15 JANUARY 2005, Page 13

Osama bin Laden is ... not dead

Mark Steyn admits he was wrong to say that al-Qa’eda’s commander-in-chief was dead, but not very wrong. Osama has been rendered powerless by America New Hampshire Just before the election, in a column over on this side of the Atlantic, I wrote, ‘As for this Bush-failed-to-get-bin-Laden business, two and a half years ago I declared that Osama was dead and he’s never written to complain.’ And this time it worked! My plan to flush him into the open by mocking him as a corpse year in year out finally paid off. Within 48 hours, bin Laden had popped up to admonish the American people and in a curious passage — suggesting he’s been spending way too much time in the cave boning up on the electoral college and has become something of a convert to states’ rights — promised that any state which voted for Kerry would not be targeted by al-Qa’eda. So skip Florida this summer and try Hawaii.

This was the late Osama’s first appearance since I proclaimed him dead in a piece for this magazine called ‘Dust Bin’ back in 2002. To judge from the ‘Quotes of the Year’ round-up I saw in the Observer the other week, the collapse of my confident prediction has evidently caused some amusement among my colleagues in Fleet Street. A spot of post-election ill health prevented me addressing the subject and prompted a lot of mocking emails from jeering readers who thought I’d gone skulking off to find my own cave to lie low in for three years. On the other hand, a few loyal correspondents suggested artful ways that he could have left posthumous yet topical videos: it was obvious by 2001 that Kerry, not to mention Edwards and Dean and so forth, were going to run for president, so who’s to say he didn’t pretape various alternative messages to be played years after his demise?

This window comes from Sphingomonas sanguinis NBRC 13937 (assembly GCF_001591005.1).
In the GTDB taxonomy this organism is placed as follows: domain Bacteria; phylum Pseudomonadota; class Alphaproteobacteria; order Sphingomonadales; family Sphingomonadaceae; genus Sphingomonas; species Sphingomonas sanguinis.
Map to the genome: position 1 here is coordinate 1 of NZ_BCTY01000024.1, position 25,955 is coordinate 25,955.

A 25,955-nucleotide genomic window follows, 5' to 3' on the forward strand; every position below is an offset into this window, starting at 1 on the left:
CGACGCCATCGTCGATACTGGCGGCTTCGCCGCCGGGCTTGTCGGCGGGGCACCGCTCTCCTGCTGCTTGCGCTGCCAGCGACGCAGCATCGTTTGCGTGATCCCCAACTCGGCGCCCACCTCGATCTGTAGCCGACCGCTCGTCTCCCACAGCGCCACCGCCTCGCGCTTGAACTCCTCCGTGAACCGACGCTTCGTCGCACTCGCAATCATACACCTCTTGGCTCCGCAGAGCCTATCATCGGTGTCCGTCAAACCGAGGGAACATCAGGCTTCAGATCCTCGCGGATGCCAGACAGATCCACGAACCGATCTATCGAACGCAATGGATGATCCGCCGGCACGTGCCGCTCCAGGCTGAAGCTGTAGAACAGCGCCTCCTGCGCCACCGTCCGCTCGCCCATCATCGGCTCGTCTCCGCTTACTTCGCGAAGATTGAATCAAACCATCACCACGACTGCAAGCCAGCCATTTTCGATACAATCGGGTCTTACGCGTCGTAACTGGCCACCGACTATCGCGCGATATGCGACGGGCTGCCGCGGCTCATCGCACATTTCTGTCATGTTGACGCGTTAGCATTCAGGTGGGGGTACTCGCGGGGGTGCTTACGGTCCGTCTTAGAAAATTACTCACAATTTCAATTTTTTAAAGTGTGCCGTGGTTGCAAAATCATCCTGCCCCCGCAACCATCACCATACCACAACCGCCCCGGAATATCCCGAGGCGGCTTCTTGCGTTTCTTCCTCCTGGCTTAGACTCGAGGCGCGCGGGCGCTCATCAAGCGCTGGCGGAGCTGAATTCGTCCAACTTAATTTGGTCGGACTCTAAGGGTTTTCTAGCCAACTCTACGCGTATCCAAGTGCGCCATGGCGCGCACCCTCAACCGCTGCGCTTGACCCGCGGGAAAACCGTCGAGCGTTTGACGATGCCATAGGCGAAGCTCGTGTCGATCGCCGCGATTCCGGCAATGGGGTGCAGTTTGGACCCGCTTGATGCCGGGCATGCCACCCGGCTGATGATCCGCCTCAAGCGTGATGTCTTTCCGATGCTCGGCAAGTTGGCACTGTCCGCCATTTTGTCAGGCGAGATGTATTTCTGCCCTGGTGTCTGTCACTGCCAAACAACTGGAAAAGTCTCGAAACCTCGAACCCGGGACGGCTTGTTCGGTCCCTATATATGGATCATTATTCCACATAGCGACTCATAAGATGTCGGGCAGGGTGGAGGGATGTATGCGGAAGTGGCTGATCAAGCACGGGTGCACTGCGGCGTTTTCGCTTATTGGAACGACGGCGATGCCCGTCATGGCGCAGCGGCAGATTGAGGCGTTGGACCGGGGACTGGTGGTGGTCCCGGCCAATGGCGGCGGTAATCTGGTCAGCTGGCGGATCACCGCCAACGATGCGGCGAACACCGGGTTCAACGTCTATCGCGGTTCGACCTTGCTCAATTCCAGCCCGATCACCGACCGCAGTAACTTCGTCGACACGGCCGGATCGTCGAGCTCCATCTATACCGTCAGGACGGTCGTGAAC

Nice try, and technically possible. But it’s not the words themselves so much as the general tone: it mimics the Fahrenheit 9/11 talking-points so closely that I find it hard to believe the words were recorded earlier than summer 2004. Of course, they might be expertly dubbed by some Pushtun Mike Yarwood into the wedding video of him giving the bridegroom’s speech when he married Mullah Omar’s daughter, or his father-of-the-bride speech when his daughter married Mullah Omar. Or he might be an animatronic figure. But until any of those scenarios are proven, it seems I was wrong and he’s still with us.

But what exactly does that mean? He’s the face of the enemy, the visual shorthand — the picture you see proudly emblazoned, for example, on the T-shirts of various young Muslim men unloading tsunami relief supplies from American C-130s in Indonesia and Sri Lanka. But other than shifting the merchandising, what’s he doing? Is he still what this thing’s about?